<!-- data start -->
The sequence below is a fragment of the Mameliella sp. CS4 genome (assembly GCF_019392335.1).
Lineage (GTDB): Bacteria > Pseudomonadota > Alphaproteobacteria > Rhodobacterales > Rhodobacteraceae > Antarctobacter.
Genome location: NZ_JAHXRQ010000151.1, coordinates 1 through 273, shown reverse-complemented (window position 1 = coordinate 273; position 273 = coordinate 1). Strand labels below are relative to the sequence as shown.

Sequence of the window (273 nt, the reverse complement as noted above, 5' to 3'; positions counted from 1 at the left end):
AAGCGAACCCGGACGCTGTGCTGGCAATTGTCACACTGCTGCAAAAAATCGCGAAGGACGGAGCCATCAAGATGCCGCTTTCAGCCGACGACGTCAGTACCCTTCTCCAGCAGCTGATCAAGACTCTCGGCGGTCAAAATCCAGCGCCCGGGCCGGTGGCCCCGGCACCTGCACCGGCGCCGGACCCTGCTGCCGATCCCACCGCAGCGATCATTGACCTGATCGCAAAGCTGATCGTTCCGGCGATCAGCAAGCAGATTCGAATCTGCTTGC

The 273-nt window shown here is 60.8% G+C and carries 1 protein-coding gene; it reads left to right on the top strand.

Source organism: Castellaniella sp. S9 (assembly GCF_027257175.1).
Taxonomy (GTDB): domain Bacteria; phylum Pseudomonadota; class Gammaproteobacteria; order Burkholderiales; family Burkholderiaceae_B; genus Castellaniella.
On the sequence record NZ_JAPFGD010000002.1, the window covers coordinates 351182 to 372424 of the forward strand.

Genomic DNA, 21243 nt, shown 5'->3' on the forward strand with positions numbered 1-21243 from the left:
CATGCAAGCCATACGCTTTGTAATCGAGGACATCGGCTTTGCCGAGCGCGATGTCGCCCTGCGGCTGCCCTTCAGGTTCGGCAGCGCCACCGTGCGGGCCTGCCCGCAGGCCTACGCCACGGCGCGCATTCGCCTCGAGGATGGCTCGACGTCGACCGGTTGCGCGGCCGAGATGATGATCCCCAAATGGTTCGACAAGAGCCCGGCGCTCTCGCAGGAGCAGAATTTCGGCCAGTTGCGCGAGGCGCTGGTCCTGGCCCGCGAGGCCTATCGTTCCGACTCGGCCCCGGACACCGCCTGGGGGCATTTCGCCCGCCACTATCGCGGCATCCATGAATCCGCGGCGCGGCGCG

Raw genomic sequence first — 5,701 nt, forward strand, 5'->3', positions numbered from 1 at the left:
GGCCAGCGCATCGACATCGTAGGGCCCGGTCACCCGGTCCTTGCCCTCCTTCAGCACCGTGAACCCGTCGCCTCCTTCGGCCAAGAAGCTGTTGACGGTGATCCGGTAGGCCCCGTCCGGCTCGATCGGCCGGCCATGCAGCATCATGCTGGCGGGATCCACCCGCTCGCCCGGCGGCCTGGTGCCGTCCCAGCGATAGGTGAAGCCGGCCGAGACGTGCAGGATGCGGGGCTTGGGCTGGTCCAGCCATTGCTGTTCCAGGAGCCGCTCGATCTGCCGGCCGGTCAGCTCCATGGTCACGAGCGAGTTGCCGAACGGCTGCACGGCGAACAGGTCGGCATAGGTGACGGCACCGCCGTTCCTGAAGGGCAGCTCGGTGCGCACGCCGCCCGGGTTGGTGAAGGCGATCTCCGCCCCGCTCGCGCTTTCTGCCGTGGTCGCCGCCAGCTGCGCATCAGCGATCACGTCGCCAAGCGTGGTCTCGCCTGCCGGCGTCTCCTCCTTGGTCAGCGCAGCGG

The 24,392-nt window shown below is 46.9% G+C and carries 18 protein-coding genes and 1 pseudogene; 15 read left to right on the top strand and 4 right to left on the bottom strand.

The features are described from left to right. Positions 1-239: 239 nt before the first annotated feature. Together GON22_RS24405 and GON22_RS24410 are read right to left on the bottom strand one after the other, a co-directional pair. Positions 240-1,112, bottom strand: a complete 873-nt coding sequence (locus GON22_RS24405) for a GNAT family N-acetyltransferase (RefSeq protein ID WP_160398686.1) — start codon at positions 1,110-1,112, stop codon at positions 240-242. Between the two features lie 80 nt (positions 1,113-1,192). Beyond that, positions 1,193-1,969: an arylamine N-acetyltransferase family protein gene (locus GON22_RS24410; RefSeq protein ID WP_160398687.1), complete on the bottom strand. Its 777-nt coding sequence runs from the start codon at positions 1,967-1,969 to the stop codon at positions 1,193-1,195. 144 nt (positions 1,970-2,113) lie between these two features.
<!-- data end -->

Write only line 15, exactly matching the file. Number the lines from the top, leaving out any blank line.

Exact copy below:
The features are described from left to right. Positions 1-239: 239 nt before the first annotated feature. Together GON22_RS24405 and GON22_RS24410 are read right to left on the bottom strand one after the other, a co-directional pair. Positions 240-1,112, bottom strand: a complete 873-nt coding sequence (locus GON22_RS24405) for a GNAT family N-acetyltransferase (RefSeq protein ID WP_160398686.1) — start codon at positions 1,110-1,112, stop codon at positions 240-242. Between the two features lie 80 nt (positions 1,113-1,192). Beyond that, positions 1,193-1,969: an arylamine N-acetyltransferase family protein gene (locus GON22_RS24410; RefSeq protein ID WP_160398687.1), complete on the bottom strand. Its 777-nt coding sequence runs from the start codon at positions 1,967-1,969 to the stop codon at positions 1,193-1,195. 144 nt (positions 1,970-2,113) lie between these two features.